Welcome to AllArtWorks Featured Artist Series!
1. What other profession is similar to being an artist and why?
There are no other professions similar to being an artist - the basic fundamental of being an artist is that we produce works of art that are literally pieces of who we are, and in order to survive, we sell them. Many artists barely scratch out a living doing this, and they are forced to work other jobs to support their art, so in terms of that dilemma as part of a “career” — artists are unique.
Many times, families are unsupportive of their choice to be an artist and the implications of that - all the old stereotypes are regurgitated. But, in the digital age, it’s easier - not easy, but easier - to find an audience or following, but the core issues remain the same, even with better opportunities. So, artists are unique in their struggles to carve out a career. But, I realized very early on that if I wanted job security, I would need to be a teacher or some other profession that offers security and a steady paycheck, not an artist - and I’ve accepted those terms - the instability and uncertainty of being a professional artist - through lean times and fortunately not had too much to grumble about.
2. What’s the nicest thing you can remember someone said about your work, or an individual piece?
Just last week. A collector sent me an email saying how happy she was with the purchase of two oil paintings, and how much beauty and nostalgia they brought her in their new places in her home. Those types of emails are the encouragement that keep me uplifted if my spirits start to sag a bit.
3. What’s one thing you’d like everyone to know about you as an artist?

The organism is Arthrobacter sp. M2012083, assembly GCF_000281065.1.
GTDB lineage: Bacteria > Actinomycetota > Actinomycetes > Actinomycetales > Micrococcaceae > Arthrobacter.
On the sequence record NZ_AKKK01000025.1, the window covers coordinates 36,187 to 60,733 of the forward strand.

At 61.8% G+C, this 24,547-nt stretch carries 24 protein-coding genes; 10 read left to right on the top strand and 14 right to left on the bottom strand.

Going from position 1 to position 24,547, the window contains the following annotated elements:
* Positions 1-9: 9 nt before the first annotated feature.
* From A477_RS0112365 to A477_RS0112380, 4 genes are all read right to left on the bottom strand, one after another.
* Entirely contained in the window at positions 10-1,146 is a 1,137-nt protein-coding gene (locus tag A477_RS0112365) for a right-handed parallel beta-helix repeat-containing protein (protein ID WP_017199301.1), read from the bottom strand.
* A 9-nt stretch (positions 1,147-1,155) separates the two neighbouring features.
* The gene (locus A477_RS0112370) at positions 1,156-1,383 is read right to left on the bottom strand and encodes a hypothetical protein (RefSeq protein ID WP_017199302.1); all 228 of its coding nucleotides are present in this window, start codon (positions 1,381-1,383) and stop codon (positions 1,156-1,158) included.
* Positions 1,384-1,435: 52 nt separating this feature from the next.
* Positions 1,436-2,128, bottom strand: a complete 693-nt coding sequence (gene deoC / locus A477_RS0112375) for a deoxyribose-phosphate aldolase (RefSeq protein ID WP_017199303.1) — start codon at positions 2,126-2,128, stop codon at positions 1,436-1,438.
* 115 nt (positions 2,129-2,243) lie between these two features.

I’m very solitary, and I’m a creature of habit. I work in a consistent schedule between my two studios, and I am very introverted as a general rule. I travel solo, but I really enjoy meeting new people in my travels. I am not much of a morning person, but I do love waking early, particularly when I’m traveling - to see the occasional sunrise.
4. What was the last piece of art that you saw that blew you away?
That’s hard to say. I see many amazing artworks online - and although I may love what I see, it’s never quite like the experience of actually seeing an artwork in real life. Pre-pandemic, I made it a habit to regularly go to the museums, and seeing the works of my favorite artists there never fails to amaze me. In particular, I think the most stunning piece(s) that really surprised me, or that “blew me away," was Monet’s “Water Lilies” series at the Musee de l’Orangerie in Paris, when I saw them years ago. Just their size and complexities of stroke, and the fact he did them at such an advanced age, was so surprising to me. The works were pretty incredible.
5. What’s something you haven’t done but you want to do in art/painting?
Sculpt. I’m really yearning to do that - but I never seem to have the time or space to embark on that. Maybe this will be the year.
I’ll have to go with Ingres, or my old Master teacher would berate me on that, haha, no but actually, I lean to Delacroix, just for his passion. I think they are both superb in their own right, Ingres for his sumptuous realism, and Delacroix for the sheer energy in his paintings. Delacroix was a Romantic artist that tackled some dodgy content for his time, and did that very beautifully and I think that is a goal we should always strive for. I have derived a lot of inspiration from his aesthetic - beauty and truth are not mutually exclusive - and he was considered a precursor to the Impressionists, who also have a very strong influence in my own work.
*The reason we ask about Delacroix and Ingres is because they were contemporaries with wildly different styles!